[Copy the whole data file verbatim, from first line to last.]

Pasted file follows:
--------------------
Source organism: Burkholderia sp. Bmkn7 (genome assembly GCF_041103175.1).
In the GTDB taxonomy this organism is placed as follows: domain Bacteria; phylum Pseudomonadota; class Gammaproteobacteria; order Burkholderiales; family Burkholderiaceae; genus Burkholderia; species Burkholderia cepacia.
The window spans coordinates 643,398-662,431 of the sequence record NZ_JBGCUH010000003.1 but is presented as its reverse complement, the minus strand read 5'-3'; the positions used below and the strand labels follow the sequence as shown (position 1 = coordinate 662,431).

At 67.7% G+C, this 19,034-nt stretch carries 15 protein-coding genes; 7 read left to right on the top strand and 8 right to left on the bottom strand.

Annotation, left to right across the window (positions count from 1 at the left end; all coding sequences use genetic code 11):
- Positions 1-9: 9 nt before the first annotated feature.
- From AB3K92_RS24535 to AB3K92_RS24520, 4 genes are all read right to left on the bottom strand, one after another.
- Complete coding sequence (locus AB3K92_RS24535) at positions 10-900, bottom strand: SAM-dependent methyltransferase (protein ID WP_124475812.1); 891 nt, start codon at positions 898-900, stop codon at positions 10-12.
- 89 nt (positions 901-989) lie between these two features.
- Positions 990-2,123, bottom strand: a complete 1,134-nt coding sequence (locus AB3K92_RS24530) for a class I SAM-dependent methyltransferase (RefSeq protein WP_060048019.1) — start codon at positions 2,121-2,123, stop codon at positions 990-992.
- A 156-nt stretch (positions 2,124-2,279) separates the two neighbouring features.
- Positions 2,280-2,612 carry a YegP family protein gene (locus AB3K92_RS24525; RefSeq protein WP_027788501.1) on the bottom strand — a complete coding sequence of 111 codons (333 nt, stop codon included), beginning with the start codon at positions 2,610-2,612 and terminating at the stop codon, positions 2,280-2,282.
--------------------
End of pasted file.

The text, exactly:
Source organism: Burkholderia sp. Bmkn7 (genome assembly GCF_041103175.1).
In the GTDB taxonomy this organism is placed as follows: domain Bacteria; phylum Pseudomonadota; class Gammaproteobacteria; order Burkholderiales; family Burkholderiaceae; genus Burkholderia; species Burkholderia cepacia.
The window spans coordinates 643,398-662,431 of the sequence record NZ_JBGCUH010000003.1 but is presented as its reverse complement, the minus strand read 5'-3'; the positions used below and the strand labels follow the sequence as shown (position 1 = coordinate 662,431).

At 67.7% G+C, this 19,034-nt stretch carries 15 protein-coding genes; 7 read left to right on the top strand and 8 right to left on the bottom strand.

Annotation, left to right across the window (positions count from 1 at the left end; all coding sequences use genetic code 11):
- Positions 1-9: 9 nt before the first annotated feature.
- From AB3K92_RS24535 to AB3K92_RS24520, 4 genes are all read right to left on the bottom strand, one after another.
- Complete coding sequence (locus AB3K92_RS24535) at positions 10-900, bottom strand: SAM-dependent methyltransferase (protein ID WP_124475812.1); 891 nt, start codon at positions 898-900, stop codon at positions 10-12.
- 89 nt (positions 901-989) lie between these two features.
- Positions 990-2,123, bottom strand: a complete 1,134-nt coding sequence (locus AB3K92_RS24530) for a class I SAM-dependent methyltransferase (RefSeq protein WP_060048019.1) — start codon at positions 2,121-2,123, stop codon at positions 990-992.
- A 156-nt stretch (positions 2,124-2,279) separates the two neighbouring features.
- Positions 2,280-2,612 carry a YegP family protein gene (locus AB3K92_RS24525; RefSeq protein WP_027788501.1) on the bottom strand — a complete coding sequence of 111 codons (333 nt, stop codon included), beginning with the start codon at positions 2,610-2,612 and terminating at the stop codon, positions 2,280-2,282.